Miyako Taniguchi's research while affiliated with Tottori University and other places

Publications (31)

Background/objectives This study assessed the effect of continuous ingestion of monosodium l-glutamate (MSG) on cognitive function and dietary score in dementia patients. Subjects/methods This was a single-blind, placebo-controlled trial involving 159 subjects with dementia residing in a hospital or nursing home. We assigned the subjects to a group that ingested MSG thrice daily (0.9 g/dose) (MSG group; n = 79) or a group that ingested NaCl thrice daily (0.26 g/dose) (Control group; n = 80). This study consisted of a 12-week intake period, followed by a 4-week follow-up period without the ingestion of MSG or NaCl. We performed physical examination, cognitive symptom tests (the Touch Panel-type Dementia Assessment Scale (TDAS) and Gottfries–Bråne–Steen Scale (GBSS)), palatability and behaviour questionnaires, and blood tests before and after the intervention and after the follow-up period. Results There were no significant differences in the TDAS and GBSS total scores between the groups before and after the intervention. However, regarding the TDAS sub-items, “the accuracy of the order of a process” did not deteriorate in the MSG group compared with that observed in the Control group (p < 0.05). At the follow-up assessment, the TDAS total scores in the MSG group showed significant improvement compared with those reported in the Control group (p < 0.05). Furthermore, there was a correlation of changes from pre-intervention to post-intervention between the TDAS and enjoyment of the meal (r = −0.299, p = 0.049). Conclusions Our results suggest that continued ingestion of MSG has an effect on cognitive function. Furthermore, the patients with improved questionnaires about palatability survey showed greater improvement in cognitive function.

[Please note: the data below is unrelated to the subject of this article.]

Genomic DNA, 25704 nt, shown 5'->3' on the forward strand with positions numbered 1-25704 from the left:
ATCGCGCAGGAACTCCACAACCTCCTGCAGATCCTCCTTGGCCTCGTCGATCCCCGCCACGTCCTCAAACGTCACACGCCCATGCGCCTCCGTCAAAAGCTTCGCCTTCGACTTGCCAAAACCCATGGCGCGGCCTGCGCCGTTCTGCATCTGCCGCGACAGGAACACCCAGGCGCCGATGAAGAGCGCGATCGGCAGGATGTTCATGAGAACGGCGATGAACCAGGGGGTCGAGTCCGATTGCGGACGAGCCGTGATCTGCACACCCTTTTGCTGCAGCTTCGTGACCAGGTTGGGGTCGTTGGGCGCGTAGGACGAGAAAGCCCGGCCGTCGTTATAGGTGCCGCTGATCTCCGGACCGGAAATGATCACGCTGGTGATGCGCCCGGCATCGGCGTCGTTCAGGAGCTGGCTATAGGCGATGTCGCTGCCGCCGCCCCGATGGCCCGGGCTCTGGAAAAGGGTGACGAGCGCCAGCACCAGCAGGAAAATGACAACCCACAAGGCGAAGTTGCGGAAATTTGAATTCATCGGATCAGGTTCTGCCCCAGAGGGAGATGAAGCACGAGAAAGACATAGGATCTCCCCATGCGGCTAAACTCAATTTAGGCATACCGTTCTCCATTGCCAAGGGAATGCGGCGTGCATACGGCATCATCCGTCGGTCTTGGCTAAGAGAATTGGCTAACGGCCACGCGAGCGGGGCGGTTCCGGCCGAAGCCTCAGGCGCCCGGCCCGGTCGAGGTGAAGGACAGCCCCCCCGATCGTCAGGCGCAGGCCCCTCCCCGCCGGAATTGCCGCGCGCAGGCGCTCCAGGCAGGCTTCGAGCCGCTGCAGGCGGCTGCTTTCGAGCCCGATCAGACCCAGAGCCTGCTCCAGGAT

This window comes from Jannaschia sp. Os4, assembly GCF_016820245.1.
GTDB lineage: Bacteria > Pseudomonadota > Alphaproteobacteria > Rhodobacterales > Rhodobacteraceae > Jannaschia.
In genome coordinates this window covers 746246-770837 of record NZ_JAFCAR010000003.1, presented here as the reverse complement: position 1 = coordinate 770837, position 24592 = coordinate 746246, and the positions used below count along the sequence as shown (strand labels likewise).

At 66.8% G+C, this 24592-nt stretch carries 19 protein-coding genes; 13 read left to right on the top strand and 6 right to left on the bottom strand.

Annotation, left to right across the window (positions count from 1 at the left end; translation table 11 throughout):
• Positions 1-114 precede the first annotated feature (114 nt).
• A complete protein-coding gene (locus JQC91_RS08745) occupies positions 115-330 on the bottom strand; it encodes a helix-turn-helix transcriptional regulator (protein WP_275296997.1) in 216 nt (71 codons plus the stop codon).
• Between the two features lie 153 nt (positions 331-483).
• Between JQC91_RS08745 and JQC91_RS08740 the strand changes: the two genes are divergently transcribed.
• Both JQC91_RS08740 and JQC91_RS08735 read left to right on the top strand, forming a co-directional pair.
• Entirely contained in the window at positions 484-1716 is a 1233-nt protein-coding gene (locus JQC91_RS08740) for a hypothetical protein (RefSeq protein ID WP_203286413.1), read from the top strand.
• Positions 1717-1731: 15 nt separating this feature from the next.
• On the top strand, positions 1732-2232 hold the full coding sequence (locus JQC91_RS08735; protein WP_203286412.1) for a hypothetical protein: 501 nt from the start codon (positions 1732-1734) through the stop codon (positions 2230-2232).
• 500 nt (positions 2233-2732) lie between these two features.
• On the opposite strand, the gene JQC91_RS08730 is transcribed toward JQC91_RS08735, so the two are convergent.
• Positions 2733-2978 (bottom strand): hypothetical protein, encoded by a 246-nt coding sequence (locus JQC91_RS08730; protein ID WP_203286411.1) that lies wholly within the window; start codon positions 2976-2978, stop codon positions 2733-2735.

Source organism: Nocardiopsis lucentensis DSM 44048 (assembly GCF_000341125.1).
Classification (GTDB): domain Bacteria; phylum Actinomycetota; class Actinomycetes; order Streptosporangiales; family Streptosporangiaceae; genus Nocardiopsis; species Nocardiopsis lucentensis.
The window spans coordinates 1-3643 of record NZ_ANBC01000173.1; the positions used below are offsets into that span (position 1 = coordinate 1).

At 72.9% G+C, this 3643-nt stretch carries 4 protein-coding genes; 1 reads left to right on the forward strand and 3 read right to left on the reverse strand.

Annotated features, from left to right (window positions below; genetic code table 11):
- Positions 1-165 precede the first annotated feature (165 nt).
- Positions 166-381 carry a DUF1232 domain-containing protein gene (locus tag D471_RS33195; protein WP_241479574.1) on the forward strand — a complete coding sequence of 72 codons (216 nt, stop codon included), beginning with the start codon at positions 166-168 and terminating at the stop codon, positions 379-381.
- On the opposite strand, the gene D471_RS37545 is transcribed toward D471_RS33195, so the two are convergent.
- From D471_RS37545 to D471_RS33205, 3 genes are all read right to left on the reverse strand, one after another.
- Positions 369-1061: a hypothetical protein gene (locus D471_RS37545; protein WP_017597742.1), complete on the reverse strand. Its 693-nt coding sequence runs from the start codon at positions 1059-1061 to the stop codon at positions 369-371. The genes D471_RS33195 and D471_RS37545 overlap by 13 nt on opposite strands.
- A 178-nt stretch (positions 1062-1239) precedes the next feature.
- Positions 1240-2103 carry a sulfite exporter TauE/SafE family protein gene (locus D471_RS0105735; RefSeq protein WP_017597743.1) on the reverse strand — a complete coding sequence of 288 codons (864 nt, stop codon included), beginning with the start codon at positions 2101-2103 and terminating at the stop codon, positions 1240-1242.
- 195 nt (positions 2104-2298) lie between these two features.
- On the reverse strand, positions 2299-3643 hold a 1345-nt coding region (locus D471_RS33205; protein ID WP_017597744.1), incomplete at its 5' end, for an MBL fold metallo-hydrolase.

The aim of this study was to test the diagnostic value of cerebrospinal fluid (CSF) beta-amyloid (Aβ1-42), phosphorylated tau, and total tau (tau) to discriminate Alzheimer's disease (AD) dementia from other forms of dementia. A total of 675 CSF samples collected at eight memory clinics were obtained from healthy controls, AD dementia, subjective memory impairment, mild cognitive impairment, vascular dementia, Lewy body dementia (LBD), fronto-temporal dementia (FTD), depression, or other neurological diseases. CSF Aβ1-42 showed the best diagnostic accuracy among the CSF biomarkers. At a sensitivity of 85%, the specificity to differentiate AD dementia against other diagnoses ranged from 42% (for LBD, 95% confidence interval or CI = 32-62) to 77% (for FTD, 95% CI = 62-90). CSF Aβ1-42 discriminates AD dementia from FTD, but shows significant overlap with other non-AD forms of dementia, possibly reflecting the underlying mixed pathologies. Copyright © 2015 The Alzheimer's Association. Published by Elsevier Inc. All rights reserved.
Dementia is a declined state of cognitive functions which impair daily and social life mainly caused by progressive neurodegenerative disease, such as Alzheimer's disease(AD). The present study showed that about 15% of patients in Japan aged over 65 have dementia. The important point regarding the diagnosis of dementia is to detect it as early as possible. It is critical for the diagnosis to measure the indicators in blood and cerebrospinal fluid (CSF). Blood tests are useful to eliminate other factors that lead to cognitive decline derived from physical causes. CSF markers are significant for monitoring the existence and progression of neuropathologies. We need to accumulate extensive knowledge of the features, types, pathologies, development, and progress of dementia in order to assess patients and/or measured values.